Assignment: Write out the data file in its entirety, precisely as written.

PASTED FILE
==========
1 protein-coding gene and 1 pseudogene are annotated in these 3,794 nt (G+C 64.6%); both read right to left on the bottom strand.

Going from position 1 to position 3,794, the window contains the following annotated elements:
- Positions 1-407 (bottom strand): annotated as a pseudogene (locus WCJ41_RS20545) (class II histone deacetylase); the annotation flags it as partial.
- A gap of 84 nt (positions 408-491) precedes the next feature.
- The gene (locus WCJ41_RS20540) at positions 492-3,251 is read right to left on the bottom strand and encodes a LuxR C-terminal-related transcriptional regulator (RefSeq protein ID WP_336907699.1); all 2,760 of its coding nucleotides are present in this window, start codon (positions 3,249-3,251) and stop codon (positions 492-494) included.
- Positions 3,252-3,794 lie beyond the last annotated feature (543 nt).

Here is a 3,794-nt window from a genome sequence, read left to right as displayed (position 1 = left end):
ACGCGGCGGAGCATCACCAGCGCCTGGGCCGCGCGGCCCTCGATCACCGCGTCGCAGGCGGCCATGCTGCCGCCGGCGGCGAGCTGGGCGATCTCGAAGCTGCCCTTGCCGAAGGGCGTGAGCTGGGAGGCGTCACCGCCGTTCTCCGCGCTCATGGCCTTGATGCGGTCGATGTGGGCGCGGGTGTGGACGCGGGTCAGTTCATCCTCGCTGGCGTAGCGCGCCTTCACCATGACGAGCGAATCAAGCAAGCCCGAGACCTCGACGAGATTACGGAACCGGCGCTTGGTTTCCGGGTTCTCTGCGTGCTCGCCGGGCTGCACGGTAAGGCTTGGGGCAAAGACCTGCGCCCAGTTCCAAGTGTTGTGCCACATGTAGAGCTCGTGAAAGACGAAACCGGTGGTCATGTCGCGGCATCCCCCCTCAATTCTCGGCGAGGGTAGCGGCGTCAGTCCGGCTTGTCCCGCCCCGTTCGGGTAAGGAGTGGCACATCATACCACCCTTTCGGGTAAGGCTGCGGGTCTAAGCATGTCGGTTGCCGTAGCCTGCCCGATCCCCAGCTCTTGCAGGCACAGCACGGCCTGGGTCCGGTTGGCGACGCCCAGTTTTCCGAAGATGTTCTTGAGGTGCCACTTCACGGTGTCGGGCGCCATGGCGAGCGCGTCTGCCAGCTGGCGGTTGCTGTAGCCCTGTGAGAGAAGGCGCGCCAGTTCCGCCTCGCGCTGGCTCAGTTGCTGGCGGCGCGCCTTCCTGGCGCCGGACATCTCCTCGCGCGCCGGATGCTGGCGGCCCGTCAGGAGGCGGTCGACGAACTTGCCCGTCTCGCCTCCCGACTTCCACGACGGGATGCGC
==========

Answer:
1 protein-coding gene and 1 pseudogene are annotated in these 3,794 nt (G+C 64.6%); both read right to left on the bottom strand.

Going from position 1 to position 3,794, the window contains the following annotated elements:
- Positions 1-407 (bottom strand): annotated as a pseudogene (locus WCJ41_RS20545) (class II histone deacetylase); the annotation flags it as partial.
- A gap of 84 nt (positions 408-491) precedes the next feature.
- The gene (locus WCJ41_RS20540) at positions 492-3,251 is read right to left on the bottom strand and encodes a LuxR C-terminal-related transcriptional regulator (RefSeq protein ID WP_336907699.1); all 2,760 of its coding nucleotides are present in this window, start codon (positions 3,249-3,251) and stop codon (positions 492-494) included.
- Positions 3,252-3,794 lie beyond the last annotated feature (543 nt).

Here is a 3,794-nt window from a genome sequence, read left to right as displayed (position 1 = left end):
ACGCGGCGGAGCATCACCAGCGCCTGGGCCGCGCGGCCCTCGATCACCGCGTCGCAGGCGGCCATGCTGCCGCCGGCGGCGAGCTGGGCGATCTCGAAGCTGCCCTTGCCGAAGGGCGTGAGCTGGGAGGCGTCACCGCCGTTCTCCGCGCTCATGGCCTTGATGCGGTCGATGTGGGCGCGGGTGTGGACGCGGGTCAGTTCATCCTCGCTGGCGTAGCGCGCCTTCACCATGACGAGCGAATCAAGCAAGCCCGAGACCTCGACGAGATTACGGAACCGGCGCTTGGTTTCCGGGTTCTCTGCGTGCTCGCCGGGCTGCACGGTAAGGCTTGGGGCAAAGACCTGCGCCCAGTTCCAAGTGTTGTGCCACATGTAGAGCTCGTGAAAGACGAAACCGGTGGTCATGTCGCGGCATCCCCCCTCAATTCTCGGCGAGGGTAGCGGCGTCAGTCCGGCTTGTCCCGCCCCGTTCGGGTAAGGAGTGGCACATCATACCACCCTTTCGGGTAAGGCTGCGGGTCTAAGCATGTCGGTTGCCGTAGCCTGCCCGATCCCCAGCTCTTGCAGGCACAGCACGGCCTGGGTCCGGTTGGCGACGCCCAGTTTTCCGAAGATGTTCTTGAGGTGCCACTTCACGGTGTCGGGCGCCATGGCGAGCGCGTCTGCCAGCTGGCGGTTGCTGTAGCCCTGTGAGAGAAGGCGCGCCAGTTCCGCCTCGCGCTGGCTCAGTTGCTGGCGGCGCGCCTTCCTGGCGCCGGACATCTCCTCGCGCGCCGGATGCTGGCGGCCCGTCAGGAGGCGGTCGACGAACTTGCCCGTCTCGCCTCCCGACTTCCACGACGGGATGCGC